In the span of two years, Chris Hedges—formerly a foreign correspondent for publications like The Christian Science Monitor and the New York Times, currently a Princeton-based columnist and a senior fellow at the Nation Institute—wrote two seemingly contradictory books on religion and politics. American Fascists (2007) examined the similarities between the present American Christian right and European fascism a century ago; I Don't Believe in Atheists (2008) compared the overreaching secularity of some on the left to their Christian fundamentalist counterparts.
It's to Hedges' credit that these apparent contradictions never came to my mind when reading his previous books, nor his newest, Empire of Illusion. Rather, this ability to observe from divergent perspectives only bolsters his credibility as a journalist and author. (My only objection to Empire of Illusion concerns his very few references to "morality" and "values," which muddy an otherwise lucid and accurate commentary.)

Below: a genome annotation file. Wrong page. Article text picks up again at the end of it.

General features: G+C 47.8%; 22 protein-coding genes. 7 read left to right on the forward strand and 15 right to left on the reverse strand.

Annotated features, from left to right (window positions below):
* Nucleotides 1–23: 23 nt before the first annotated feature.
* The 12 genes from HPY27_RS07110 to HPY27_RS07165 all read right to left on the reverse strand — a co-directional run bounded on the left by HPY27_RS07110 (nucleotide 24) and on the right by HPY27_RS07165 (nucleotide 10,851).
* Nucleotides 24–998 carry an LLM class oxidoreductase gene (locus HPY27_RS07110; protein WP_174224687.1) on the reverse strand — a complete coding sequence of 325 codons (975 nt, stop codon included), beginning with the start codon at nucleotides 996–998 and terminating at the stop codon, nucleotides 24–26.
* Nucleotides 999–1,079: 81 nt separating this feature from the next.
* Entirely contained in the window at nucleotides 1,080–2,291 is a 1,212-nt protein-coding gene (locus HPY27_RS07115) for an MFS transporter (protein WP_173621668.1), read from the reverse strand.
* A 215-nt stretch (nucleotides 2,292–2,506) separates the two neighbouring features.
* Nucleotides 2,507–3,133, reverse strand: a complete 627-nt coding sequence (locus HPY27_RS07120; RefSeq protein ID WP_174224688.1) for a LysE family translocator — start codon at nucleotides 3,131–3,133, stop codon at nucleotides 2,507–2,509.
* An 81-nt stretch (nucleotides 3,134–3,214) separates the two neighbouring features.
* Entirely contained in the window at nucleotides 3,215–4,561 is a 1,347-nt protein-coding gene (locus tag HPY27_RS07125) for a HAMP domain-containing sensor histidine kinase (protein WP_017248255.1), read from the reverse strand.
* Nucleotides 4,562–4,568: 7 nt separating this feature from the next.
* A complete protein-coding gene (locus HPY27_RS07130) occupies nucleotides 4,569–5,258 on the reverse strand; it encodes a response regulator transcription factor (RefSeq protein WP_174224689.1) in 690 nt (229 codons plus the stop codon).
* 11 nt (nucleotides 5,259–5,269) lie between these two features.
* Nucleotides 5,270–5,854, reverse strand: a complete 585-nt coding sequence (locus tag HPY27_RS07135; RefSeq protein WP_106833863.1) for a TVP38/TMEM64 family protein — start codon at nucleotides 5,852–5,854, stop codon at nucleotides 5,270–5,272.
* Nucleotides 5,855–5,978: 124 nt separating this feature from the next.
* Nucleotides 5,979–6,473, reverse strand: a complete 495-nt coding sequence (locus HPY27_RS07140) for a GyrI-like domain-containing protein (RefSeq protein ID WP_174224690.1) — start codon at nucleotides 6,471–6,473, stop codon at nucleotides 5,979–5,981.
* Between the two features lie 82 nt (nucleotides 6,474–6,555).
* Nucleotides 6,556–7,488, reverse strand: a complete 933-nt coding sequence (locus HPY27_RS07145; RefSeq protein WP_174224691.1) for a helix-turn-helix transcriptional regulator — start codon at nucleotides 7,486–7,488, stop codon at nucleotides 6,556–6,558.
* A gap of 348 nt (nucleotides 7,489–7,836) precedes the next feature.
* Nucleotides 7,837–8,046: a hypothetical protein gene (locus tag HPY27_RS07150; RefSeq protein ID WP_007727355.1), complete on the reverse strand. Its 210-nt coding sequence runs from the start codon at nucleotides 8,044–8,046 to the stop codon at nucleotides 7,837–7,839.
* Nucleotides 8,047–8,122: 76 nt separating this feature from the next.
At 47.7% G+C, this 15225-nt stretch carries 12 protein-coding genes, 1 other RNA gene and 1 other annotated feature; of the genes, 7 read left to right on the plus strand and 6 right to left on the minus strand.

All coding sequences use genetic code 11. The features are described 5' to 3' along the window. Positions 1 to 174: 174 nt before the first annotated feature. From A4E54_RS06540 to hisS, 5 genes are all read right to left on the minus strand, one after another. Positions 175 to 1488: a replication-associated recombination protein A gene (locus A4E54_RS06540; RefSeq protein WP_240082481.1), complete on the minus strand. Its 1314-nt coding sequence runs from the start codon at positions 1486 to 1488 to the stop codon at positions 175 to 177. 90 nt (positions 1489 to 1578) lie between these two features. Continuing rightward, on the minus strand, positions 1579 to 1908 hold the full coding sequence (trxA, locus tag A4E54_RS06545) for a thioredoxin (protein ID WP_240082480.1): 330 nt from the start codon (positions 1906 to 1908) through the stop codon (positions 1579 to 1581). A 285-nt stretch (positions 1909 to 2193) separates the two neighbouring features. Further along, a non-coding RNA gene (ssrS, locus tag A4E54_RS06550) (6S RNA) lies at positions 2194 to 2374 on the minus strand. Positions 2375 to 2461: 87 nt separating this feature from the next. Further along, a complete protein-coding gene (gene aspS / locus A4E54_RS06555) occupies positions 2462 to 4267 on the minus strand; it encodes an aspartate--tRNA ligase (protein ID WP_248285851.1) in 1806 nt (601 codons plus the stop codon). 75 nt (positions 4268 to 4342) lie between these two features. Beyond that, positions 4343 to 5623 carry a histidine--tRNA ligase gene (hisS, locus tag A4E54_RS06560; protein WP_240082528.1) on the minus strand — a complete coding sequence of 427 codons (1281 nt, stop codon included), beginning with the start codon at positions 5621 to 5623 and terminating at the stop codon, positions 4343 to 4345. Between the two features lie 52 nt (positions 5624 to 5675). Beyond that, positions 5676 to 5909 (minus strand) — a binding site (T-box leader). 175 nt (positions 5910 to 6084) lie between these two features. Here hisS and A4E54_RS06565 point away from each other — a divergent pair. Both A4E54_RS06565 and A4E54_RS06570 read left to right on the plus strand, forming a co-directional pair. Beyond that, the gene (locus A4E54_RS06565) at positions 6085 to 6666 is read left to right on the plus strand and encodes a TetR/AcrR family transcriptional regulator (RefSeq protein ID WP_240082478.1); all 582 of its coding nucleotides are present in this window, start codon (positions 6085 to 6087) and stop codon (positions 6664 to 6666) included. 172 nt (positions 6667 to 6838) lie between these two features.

Empire of Illusion is divided into five sections: "The Illusion of Literacy" (investigating the damaging effects of celebrity), "The Illusion of Love" (pornography), "The Illusion of Wisdom" ("elite" educational institutions), "The Illusion of Happiness" (the "power" of positive thinking), and "The Illusion of America" (government and nationalism). All are part and parcel of an ascendant rat's nest fueled by a mainstream aversion to reality. Whether examining the world of professional wrestling or corporate America's insistence that happiness stems from conformity, Hedges imparts that ignoring "reality" begets self-destruction: "Cultures that cannot distinguish between illusion and reality die. The dying gasps of all empires, from the Aztecs to the ancient Romans to the French monarchy and the Austro-Hungarian Empire, have been characterized by a disconnect between the elites and reality."
Platonic references are prevalent, as the unenlightened cave denizens' fixation on the "illusions" of reality provides a seamless link to the book's subject matter. Hedges reserves the most derision, though, for those who lack self-awareness. It makes no difference that he himself sought education at Harvard, which he criticizes as perpetuating "blind deference to authority," or that he condemns the contemporary US war occupations while claiming not to be a pacifist. The little hope there is in Empire of Illusion is reserved for those of us who, like everyone else, adhere to the cult of illusion, but do not yet bow down to the cult of the self.